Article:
addseverity -- build a list of severity levels for an application, for use with fmtmsg


cc ...-lc

#include <fmtmsg.h>

int addseverity(int severity, const char *string);


addseverity(S) builds a list of severity levels for an application to use with the message formatting facility, fmtmsg(S). severity is an integer value indicating the seriousness of the condition, and string is a pointer to a string describing the condition. (The string is not limited to a specific size.)

If addseverity( ) is called with an integer value that has not been defined yet, it adds that new severity value and print string to the set of standard severity levels.

If addseverity( ) is called with an integer value that has been previously defined, it redefines that value with the new print string.

You can remove previously defined severity levels by supplying a null string.

The values 0-4 are reserved for the standard severity levels and cannot be modified.

If addseverity( ) is called with a negative number or an integer value of 0, 1, 2, 3, or 4, the function fails and returns -1.

Identifiers for the standard levels of severity are:

indicates that no severity level is supplied for the message.

provides information about a condition that is not in error. It produces the print string INFO.

indicates a condition that is out of the ordinary, that might be a problem, and should be watched. It produces the print string WARNING.

indicates that the application has detected a fault. It produces the print string ERROR.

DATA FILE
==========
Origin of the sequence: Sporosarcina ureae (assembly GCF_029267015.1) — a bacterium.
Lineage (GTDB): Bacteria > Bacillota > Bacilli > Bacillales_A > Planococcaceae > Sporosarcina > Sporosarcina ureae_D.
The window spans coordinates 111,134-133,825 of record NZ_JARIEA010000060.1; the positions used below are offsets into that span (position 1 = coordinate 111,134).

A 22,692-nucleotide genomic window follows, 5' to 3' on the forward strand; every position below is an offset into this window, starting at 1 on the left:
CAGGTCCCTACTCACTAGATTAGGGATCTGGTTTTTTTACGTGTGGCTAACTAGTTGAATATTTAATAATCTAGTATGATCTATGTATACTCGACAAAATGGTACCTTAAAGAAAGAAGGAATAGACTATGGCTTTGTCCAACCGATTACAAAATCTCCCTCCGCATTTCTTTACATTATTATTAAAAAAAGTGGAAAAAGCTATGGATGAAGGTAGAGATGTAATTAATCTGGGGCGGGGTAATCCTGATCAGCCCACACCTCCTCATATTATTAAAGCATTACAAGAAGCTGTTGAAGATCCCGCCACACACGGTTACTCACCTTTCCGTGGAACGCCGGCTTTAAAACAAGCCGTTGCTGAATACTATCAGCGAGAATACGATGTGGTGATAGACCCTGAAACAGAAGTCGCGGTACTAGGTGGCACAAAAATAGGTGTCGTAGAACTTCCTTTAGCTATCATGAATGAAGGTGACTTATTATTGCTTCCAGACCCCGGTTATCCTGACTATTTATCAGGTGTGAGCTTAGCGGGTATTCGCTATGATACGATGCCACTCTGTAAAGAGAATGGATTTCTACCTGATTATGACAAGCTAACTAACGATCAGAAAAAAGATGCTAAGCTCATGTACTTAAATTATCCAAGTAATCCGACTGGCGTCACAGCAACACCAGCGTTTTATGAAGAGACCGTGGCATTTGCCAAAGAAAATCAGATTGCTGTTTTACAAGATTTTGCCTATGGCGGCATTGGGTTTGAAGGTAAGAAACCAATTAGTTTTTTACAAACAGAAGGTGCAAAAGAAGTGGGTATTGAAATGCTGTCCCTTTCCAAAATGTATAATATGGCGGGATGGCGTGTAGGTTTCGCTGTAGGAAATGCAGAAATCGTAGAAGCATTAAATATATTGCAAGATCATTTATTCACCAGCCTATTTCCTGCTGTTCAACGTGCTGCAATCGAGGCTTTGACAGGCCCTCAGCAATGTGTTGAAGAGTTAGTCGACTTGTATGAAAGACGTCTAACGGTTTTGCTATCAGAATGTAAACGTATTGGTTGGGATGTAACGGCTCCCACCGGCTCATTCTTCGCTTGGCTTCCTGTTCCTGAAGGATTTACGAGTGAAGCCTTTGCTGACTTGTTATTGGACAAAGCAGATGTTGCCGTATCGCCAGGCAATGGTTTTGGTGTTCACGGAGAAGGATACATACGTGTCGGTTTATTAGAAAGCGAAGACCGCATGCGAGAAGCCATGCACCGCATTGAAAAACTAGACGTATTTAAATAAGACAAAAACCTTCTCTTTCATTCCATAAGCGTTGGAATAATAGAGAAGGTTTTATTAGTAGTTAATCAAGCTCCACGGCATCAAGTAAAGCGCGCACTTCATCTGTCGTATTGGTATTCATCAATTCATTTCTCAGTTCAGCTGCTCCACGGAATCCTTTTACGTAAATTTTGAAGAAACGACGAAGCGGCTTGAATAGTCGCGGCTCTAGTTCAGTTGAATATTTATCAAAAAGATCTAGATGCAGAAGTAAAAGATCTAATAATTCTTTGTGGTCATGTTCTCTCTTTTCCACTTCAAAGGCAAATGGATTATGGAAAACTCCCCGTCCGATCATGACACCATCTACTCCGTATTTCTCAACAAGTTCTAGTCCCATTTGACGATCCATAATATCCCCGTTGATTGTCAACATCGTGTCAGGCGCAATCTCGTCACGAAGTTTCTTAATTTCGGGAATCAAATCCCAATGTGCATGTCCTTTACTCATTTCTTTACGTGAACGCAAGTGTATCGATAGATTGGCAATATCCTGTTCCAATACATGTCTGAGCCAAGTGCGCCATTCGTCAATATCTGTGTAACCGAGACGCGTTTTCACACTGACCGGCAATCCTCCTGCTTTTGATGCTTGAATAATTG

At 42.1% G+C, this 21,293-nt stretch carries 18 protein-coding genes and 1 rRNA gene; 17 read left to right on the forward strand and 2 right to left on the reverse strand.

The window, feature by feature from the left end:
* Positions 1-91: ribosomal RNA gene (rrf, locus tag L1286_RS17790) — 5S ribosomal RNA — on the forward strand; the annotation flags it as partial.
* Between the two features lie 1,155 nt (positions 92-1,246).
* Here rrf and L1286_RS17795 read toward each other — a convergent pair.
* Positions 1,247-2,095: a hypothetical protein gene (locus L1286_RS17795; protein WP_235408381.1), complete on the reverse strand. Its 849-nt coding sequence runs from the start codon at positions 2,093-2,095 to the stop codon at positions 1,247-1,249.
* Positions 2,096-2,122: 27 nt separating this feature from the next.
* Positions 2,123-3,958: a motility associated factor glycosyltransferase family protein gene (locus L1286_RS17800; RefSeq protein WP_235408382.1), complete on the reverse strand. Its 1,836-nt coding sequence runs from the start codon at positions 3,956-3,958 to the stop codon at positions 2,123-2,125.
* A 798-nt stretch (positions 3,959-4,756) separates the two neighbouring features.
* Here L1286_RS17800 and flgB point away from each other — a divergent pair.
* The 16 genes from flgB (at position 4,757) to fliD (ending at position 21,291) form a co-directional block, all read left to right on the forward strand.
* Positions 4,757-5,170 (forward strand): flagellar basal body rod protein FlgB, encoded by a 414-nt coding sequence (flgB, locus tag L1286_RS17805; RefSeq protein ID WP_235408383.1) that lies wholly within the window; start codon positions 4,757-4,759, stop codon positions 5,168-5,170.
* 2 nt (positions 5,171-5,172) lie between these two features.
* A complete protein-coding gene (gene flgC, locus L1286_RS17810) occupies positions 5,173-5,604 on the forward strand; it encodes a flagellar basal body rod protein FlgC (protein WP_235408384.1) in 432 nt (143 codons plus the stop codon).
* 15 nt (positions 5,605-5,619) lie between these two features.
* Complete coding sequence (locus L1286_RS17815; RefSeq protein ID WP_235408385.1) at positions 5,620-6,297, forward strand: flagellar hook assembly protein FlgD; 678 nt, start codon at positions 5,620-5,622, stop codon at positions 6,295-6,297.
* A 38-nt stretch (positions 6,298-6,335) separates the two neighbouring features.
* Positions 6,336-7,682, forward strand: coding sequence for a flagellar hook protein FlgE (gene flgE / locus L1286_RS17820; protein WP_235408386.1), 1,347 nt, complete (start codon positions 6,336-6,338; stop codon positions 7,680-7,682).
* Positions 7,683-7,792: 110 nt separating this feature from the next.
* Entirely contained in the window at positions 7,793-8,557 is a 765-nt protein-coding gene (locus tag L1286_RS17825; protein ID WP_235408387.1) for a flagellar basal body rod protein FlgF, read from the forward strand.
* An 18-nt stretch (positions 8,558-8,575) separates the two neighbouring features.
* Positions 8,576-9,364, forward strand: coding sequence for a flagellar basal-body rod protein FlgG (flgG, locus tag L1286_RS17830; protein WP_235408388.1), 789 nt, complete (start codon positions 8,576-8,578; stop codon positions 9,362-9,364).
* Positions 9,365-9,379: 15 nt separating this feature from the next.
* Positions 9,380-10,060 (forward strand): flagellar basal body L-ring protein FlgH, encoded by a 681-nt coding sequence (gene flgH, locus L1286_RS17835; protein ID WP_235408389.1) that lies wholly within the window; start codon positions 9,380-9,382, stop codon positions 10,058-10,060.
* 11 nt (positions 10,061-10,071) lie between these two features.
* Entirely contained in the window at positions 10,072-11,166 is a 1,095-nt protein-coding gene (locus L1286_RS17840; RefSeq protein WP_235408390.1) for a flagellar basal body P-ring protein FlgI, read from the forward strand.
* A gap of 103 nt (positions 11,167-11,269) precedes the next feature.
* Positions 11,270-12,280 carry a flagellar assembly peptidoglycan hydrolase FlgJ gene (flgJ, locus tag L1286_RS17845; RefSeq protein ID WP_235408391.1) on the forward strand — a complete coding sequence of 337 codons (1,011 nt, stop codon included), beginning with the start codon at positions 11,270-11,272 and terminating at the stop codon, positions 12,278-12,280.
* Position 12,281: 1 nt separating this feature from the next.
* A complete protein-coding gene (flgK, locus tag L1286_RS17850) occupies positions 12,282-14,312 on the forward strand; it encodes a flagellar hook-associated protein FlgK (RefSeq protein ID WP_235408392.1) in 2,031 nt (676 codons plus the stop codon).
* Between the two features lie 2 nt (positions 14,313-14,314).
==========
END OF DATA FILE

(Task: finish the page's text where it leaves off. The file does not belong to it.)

indicates that the application has encountered a severe fault and is halting. It produces the print string HALT.
You can also define severity levels at run time by using the environment variable SEV_LEVEL (see fmtmsg( )).

Future releases

The functions pfmt(S) and addsev(S) are being introduced as the replacements for fmtmsg( ) and addseverity( ), which will be removed in the future. pfmt( ) and addsev( ) have a slightly different standard error message format and new developer interfaces.

Return values

addseverity( ) returns MM_OK on success or MM_NOTOK on failure.


This function does not set errno.


When the function addseverity( ) is used as follows:
the following call to fmtmsg( ):
   fmtmsg(MM_PRINT, "SCO:cat", 7, "invalid syntax",
   	"refer to manual", "SCO:cat:001")
   SCO:cat: ALERT: invalid syntax
   TO FIX: refer to manual   SCO:cat:001

See also

fmtmsg(S), gettxt(S), printf(S)

Standards conformance

addseverity(S) is not part of any currently supported standard; it was developed by UNIX System Laboratories, Inc. and is maintained by The SCO Group.
© 2003 System Services (S)
SCO OpenServer Release 5.0.7 -- 11 February 2003